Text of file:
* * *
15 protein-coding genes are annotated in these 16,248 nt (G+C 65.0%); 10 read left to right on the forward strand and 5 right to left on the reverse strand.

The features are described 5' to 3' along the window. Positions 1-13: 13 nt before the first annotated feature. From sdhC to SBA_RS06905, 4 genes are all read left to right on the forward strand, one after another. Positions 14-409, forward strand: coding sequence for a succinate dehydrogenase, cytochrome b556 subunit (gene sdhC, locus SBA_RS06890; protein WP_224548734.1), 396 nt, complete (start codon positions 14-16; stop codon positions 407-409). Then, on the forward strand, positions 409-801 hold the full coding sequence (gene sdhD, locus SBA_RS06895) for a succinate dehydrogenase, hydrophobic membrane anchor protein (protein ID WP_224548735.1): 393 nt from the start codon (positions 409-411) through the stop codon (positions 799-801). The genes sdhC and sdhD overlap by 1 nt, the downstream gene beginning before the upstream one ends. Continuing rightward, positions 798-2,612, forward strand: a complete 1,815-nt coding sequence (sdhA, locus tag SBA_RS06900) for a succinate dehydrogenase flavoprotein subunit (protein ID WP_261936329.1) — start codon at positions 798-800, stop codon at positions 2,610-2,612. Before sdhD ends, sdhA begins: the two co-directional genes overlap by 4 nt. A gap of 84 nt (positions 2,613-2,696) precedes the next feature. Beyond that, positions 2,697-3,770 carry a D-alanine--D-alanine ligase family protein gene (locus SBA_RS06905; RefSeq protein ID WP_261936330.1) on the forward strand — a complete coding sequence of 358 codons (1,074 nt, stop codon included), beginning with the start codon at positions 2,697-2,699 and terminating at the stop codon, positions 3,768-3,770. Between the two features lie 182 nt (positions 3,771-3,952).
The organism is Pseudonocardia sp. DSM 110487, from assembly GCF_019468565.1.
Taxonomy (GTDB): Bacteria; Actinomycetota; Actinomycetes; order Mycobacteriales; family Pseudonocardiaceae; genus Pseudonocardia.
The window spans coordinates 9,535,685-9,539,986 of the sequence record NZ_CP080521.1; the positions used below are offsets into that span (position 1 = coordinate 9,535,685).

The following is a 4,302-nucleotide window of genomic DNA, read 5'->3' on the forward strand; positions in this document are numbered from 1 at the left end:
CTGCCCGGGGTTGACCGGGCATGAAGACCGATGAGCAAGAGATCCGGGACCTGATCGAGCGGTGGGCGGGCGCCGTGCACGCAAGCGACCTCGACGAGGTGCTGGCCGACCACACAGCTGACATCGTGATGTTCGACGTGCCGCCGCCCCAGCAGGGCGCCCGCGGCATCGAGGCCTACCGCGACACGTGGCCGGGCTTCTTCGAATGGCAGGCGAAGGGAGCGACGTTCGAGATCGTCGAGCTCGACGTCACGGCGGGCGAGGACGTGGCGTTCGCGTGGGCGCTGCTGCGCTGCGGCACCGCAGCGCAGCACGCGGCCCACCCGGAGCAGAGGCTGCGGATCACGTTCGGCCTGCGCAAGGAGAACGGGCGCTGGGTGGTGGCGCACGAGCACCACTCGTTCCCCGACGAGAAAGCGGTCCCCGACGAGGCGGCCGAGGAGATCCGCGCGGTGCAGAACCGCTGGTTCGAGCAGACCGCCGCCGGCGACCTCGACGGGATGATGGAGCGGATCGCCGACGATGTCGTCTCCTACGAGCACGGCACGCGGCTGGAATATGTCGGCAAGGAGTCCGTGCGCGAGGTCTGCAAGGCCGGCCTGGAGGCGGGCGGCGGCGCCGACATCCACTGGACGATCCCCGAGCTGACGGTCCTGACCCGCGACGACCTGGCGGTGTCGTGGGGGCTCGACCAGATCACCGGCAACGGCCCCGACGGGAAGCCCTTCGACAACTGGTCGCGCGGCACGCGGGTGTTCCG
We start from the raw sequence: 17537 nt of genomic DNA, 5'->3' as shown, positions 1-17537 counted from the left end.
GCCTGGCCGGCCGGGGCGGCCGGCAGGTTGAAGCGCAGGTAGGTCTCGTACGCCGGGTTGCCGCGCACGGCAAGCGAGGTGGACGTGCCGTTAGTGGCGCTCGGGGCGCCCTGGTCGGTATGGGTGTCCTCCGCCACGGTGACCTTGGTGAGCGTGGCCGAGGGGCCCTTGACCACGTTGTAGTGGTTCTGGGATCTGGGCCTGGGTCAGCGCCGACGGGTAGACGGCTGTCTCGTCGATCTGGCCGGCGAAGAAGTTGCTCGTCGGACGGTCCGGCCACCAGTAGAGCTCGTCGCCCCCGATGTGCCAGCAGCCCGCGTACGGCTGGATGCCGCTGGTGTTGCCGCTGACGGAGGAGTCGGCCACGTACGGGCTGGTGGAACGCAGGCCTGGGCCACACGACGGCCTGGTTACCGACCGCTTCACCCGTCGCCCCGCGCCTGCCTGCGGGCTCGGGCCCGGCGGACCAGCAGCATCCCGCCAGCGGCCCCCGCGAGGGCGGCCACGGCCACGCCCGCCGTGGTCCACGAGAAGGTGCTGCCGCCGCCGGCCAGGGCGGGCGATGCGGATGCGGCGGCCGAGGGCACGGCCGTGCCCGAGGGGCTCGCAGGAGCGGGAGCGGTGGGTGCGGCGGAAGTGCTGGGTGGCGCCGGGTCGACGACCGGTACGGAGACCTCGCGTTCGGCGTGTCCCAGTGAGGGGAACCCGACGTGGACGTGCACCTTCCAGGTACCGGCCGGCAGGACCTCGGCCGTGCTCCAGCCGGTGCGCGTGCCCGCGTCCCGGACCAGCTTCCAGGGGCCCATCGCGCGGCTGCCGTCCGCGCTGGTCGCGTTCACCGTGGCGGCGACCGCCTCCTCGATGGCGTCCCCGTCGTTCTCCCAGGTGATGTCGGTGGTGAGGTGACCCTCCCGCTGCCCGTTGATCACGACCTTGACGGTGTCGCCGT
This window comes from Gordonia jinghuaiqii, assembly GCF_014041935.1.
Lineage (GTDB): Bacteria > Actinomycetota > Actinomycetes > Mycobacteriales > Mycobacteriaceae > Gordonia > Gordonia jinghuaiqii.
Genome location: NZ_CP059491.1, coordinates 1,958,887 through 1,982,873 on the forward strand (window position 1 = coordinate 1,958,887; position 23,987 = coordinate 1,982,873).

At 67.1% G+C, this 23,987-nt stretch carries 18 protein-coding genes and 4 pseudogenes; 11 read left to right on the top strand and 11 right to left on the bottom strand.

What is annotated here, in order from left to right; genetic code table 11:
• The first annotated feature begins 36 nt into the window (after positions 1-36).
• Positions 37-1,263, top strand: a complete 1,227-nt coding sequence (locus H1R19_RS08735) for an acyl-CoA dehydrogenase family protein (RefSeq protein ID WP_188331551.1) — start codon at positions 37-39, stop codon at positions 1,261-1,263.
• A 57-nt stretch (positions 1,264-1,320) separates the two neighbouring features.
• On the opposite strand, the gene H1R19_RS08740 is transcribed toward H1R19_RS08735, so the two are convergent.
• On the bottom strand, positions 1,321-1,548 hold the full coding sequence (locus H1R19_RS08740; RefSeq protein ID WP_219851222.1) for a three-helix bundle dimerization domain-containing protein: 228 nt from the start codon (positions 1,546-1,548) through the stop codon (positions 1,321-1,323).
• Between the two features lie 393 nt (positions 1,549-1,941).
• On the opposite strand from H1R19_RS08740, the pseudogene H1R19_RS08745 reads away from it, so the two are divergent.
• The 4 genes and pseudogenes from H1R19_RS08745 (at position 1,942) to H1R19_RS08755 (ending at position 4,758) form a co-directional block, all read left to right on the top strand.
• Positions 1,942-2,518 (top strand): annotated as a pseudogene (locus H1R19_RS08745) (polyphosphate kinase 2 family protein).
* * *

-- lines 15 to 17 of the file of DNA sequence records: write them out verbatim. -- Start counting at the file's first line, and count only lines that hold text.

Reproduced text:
• The first annotated feature begins 36 nt into the window (after positions 1-36).
• Positions 37-1,263, top strand: a complete 1,227-nt coding sequence (locus H1R19_RS08735) for an acyl-CoA dehydrogenase family protein (RefSeq protein ID WP_188331551.1) — start codon at positions 37-39, stop codon at positions 1,261-1,263.
• A 57-nt stretch (positions 1,264-1,320) separates the two neighbouring features.